December 3, 2010

I am sacrificing for you… make something of yourself!

Filed under: Jaren's Writings — Jaren @ 1:27 pm

If you are much like me when you hear the name Nevil Shed, you may not know anything about the person; you might even think he is an Englishman, or at least of Caucasian decent; right?  Perhaps this is a common response as you will see.  The Nevil Shed I now know is 6’ 8” tall, a talented basketball player, and was recruited by over 100 collegiate basketball teams.  These were all on full ride scholarships offered during the 1960’s.

Sadly, Nevil soon learned the offers had come from coaches who were unaware he was black.  Of the 100 plus letters piling up on his kitchen table with more coming in daily; there were only 12 schools that would even consider a “colored” man on their team!

This wasn’t necessarily shocking to Nevil or his parents; they were living during an era of intense discrimination.  Nevil insisted with his mother that he would go to some of the colleges which were offering him scholarships, even though they had misinterpreted his color.  She didn’t want him too, but he did anyway.

What Nevil experienced next brought home how horrible intolerance was in other parts of the country.  Electing one night to go to a movie, Nevil approached the ticket booth with everyone else.  As he handed over his dollar for entrance the employee pushed it back to him.  Unaware there was a separate entrance for colored people, he innocently handed the dollar back.  It was pushed back again with no communication whatsoever.  Then suddenly someone grabbed Nevil by the arm, showing him where “his” entrance was.

Nevil walked down a dark scary alley to dreary doorway.  There he was granted access, but found he had a special location, away from other guests, which was upstairs.  Nevil wanted popcorn and a drink to enjoy during the movie, yet he was afraid of what may be put in his food.  While approaching the drinking fountain he clearly witnessed another bias toward him, place on the wall were two fountains; one for whites, and the other for colored people.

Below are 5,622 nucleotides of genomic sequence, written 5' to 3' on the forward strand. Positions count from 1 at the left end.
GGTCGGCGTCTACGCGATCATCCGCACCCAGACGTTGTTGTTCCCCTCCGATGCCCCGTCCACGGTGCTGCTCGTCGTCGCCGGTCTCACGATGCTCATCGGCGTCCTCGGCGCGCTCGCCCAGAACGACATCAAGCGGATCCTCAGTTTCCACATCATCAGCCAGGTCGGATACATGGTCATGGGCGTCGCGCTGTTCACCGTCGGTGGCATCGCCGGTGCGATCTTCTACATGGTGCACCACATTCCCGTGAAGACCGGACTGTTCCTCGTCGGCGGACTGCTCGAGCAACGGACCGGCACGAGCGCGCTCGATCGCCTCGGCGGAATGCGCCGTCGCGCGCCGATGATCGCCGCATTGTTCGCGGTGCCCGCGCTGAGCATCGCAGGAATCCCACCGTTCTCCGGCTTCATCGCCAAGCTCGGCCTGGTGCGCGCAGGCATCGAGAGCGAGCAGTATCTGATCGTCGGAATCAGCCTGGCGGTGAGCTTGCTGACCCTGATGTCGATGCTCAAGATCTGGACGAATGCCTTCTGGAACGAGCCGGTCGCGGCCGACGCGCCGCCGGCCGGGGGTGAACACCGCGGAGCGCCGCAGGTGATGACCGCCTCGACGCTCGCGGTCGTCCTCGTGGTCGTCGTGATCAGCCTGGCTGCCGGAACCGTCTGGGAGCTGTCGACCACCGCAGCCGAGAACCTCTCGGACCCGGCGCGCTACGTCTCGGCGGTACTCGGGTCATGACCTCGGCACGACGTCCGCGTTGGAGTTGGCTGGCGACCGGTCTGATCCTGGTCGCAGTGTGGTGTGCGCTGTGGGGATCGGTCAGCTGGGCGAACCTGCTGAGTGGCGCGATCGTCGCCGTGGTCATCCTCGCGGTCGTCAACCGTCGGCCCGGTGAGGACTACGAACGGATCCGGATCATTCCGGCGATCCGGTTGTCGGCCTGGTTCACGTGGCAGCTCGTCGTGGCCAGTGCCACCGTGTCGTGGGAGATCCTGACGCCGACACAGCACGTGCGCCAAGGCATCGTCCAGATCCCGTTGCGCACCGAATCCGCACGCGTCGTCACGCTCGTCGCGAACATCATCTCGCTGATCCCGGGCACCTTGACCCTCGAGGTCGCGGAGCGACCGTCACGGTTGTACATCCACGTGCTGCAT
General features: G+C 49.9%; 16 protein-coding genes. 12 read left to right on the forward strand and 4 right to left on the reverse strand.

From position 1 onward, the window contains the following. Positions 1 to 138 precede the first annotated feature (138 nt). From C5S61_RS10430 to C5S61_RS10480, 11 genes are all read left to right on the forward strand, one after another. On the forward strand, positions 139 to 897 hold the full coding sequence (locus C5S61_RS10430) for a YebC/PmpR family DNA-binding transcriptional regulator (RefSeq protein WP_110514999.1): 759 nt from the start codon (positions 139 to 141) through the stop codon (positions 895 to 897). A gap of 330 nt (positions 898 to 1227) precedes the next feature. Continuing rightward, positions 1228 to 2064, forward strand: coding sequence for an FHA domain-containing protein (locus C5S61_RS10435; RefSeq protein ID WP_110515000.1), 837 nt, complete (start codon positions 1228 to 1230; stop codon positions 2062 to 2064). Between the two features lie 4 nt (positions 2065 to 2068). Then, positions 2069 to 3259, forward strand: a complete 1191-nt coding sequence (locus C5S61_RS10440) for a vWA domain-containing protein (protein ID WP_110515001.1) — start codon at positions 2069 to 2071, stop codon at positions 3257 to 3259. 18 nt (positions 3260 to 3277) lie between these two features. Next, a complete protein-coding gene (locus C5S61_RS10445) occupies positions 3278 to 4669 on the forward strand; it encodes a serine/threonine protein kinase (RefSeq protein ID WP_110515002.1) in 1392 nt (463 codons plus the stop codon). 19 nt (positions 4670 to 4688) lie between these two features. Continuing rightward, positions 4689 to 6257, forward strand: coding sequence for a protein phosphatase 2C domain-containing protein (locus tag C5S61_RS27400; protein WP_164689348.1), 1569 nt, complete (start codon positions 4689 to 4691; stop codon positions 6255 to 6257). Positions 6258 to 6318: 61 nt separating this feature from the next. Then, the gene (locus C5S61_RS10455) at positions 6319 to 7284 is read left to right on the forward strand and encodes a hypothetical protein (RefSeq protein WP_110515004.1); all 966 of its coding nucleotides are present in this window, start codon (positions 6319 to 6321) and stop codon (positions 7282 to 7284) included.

His story of becoming a member of the first team to win the NCAA national basketball championship, with an all black starting lineup, in 1966 I will save for a different story.  What I want to share with you is the story Nevil shared with me last night.  This is what started him on his path of success.

Nevil’s father worked in a train station helping traveling passengers disembark from passenger cars and loaded their luggage.  One day Nevil went to work with his father and there witnessed some of the pressures his father had to put up with at work.

Those who reached out their hand for assistance or those who required help with baggage referred to Nevil’s father as “boy.”  This troubled Nevil deeply as he knew the term wasn’t being used respectfully toward his dad.  On one occasion Nevil assisted his father by placing suitcases in line on the floor; this was done to position them out of harms way, and allow easy access for the travelers.

One passenger took his belongings and moved them a few feet from where Nevil placed them as the train was leaving.  When the train went by, the steam from the engine sprayed all over the man’s luggage as it proceeded down the tracks.  This angered the man terribly.  He immediately yelled at Nevil’s father to correct the wrong.  Nevil’s dad hurried over, knowing the fault lay in this mans actions, and apologized while cleaning the bags with his handkerchief.

To Nevil’s surprise the wife of the man who had moved his own luggage commented “It is no ones fault but yours, you placed the bags in the way.”  Nevil remembers the man arguing with his wife as he continued to belittle his father by using “boy” throughout his remarks.

That night, at home, Nevil who felt ashamed of his father, not understanding why he wouldn’t stand up for himself, yelled at him commenting “Why don’t you stick up for yourself!”  To Nevil’s surprise the next thing he remembered was that he was up against the wall with his father pushing him in the upper chest.

“I will not have you act like this.  I put food in your stomach (pointing at Nevil’s midsection), clothes on your back (pointing at his chest), and a roof over your head (waving his hand over Nevil’s head) with this job!  All I need from you is to make something of yourself so you don’t have to ever find yourself in my position.”

All 6’ 8” of this teenager found himself humbled and dedicated to honoring the gift his father so graciously gave; his all!  From that moment on Nevil never looked back, he took the talents God blessed him with, and the love of his parents, to became a major contributor and success in life.  Someone his father truly was proud of!

This father’s son enabled our current athletic world (perhaps all society) to benefit from the equality we enjoy today.  He did this while suffering through tremendous trials!  Nevil must carry his father’s spirit.

To fathers and mothers all over this beautiful world; those who carry enough love in their heart too further the lives of their children, thank you.  To my mother and father, thank you for what you have given me.  And too my children, my hope is I, with your mother, have opened doors of opportunity for you.  Now go out and make a difference in our world!